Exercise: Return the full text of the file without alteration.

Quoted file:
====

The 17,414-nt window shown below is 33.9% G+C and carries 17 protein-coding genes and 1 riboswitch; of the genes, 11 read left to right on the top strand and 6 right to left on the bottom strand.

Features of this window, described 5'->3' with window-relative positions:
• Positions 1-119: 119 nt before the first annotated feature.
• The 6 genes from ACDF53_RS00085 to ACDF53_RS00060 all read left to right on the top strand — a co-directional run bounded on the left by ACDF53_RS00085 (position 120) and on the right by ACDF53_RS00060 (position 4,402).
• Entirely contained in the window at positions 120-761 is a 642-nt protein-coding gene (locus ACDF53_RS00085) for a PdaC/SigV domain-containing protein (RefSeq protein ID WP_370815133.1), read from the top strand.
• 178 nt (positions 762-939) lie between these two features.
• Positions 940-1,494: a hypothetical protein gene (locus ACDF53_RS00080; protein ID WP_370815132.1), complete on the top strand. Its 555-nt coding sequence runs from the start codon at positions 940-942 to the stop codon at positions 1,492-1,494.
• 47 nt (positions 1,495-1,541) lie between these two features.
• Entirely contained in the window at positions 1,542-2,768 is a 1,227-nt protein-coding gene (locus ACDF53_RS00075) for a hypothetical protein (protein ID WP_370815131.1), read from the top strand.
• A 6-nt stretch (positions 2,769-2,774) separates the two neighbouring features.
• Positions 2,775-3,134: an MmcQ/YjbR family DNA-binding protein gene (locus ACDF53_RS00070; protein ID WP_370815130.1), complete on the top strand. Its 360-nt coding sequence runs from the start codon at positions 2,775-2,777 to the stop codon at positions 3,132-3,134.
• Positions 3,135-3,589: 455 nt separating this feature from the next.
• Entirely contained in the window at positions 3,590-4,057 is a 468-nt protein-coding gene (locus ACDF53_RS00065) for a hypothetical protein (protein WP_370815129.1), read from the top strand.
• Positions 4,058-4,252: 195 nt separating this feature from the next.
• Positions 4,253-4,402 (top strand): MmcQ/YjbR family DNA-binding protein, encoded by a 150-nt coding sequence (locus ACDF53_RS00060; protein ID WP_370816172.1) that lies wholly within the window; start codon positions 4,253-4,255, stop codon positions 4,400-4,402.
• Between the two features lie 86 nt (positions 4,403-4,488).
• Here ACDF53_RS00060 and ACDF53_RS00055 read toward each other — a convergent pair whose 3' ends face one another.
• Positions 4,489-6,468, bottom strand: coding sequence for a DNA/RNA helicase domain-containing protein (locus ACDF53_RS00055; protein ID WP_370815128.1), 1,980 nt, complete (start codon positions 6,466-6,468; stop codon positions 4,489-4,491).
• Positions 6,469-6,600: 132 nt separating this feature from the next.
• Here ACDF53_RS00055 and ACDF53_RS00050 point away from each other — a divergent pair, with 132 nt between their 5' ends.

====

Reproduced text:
The 17,414-nt window shown below is 33.9% G+C and carries 17 protein-coding genes and 1 riboswitch; of the genes, 11 read left to right on the top strand and 6 right to left on the bottom strand.

Features of this window, described 5'->3' with window-relative positions:
• Positions 1-119: 119 nt before the first annotated feature.
• The 6 genes from ACDF53_RS00085 to ACDF53_RS00060 all read left to right on the top strand — a co-directional run bounded on the left by ACDF53_RS00085 (position 120) and on the right by ACDF53_RS00060 (position 4,402).
• Entirely contained in the window at positions 120-761 is a 642-nt protein-coding gene (locus ACDF53_RS00085) for a PdaC/SigV domain-containing protein (RefSeq protein ID WP_370815133.1), read from the top strand.
• 178 nt (positions 762-939) lie between these two features.
• Positions 940-1,494: a hypothetical protein gene (locus ACDF53_RS00080; protein ID WP_370815132.1), complete on the top strand. Its 555-nt coding sequence runs from the start codon at positions 940-942 to the stop codon at positions 1,492-1,494.
• 47 nt (positions 1,495-1,541) lie between these two features.
• Entirely contained in the window at positions 1,542-2,768 is a 1,227-nt protein-coding gene (locus ACDF53_RS00075) for a hypothetical protein (protein ID WP_370815131.1), read from the top strand.
• A 6-nt stretch (positions 2,769-2,774) separates the two neighbouring features.
• Positions 2,775-3,134: an MmcQ/YjbR family DNA-binding protein gene (locus ACDF53_RS00070; protein ID WP_370815130.1), complete on the top strand. Its 360-nt coding sequence runs from the start codon at positions 2,775-2,777 to the stop codon at positions 3,132-3,134.
• Positions 3,135-3,589: 455 nt separating this feature from the next.
• Entirely contained in the window at positions 3,590-4,057 is a 468-nt protein-coding gene (locus ACDF53_RS00065) for a hypothetical protein (protein WP_370815129.1), read from the top strand.
• Positions 4,058-4,252: 195 nt separating this feature from the next.
• Positions 4,253-4,402 (top strand): MmcQ/YjbR family DNA-binding protein, encoded by a 150-nt coding sequence (locus ACDF53_RS00060; protein ID WP_370816172.1) that lies wholly within the window; start codon positions 4,253-4,255, stop codon positions 4,400-4,402.
• Between the two features lie 86 nt (positions 4,403-4,488).
• Here ACDF53_RS00060 and ACDF53_RS00055 read toward each other — a convergent pair whose 3' ends face one another.
• Positions 4,489-6,468, bottom strand: coding sequence for a DNA/RNA helicase domain-containing protein (locus ACDF53_RS00055; protein ID WP_370815128.1), 1,980 nt, complete (start codon positions 6,466-6,468; stop codon positions 4,489-4,491).
• Positions 6,469-6,600: 132 nt separating this feature from the next.
• Here ACDF53_RS00055 and ACDF53_RS00050 point away from each other — a divergent pair, with 132 nt between their 5' ends.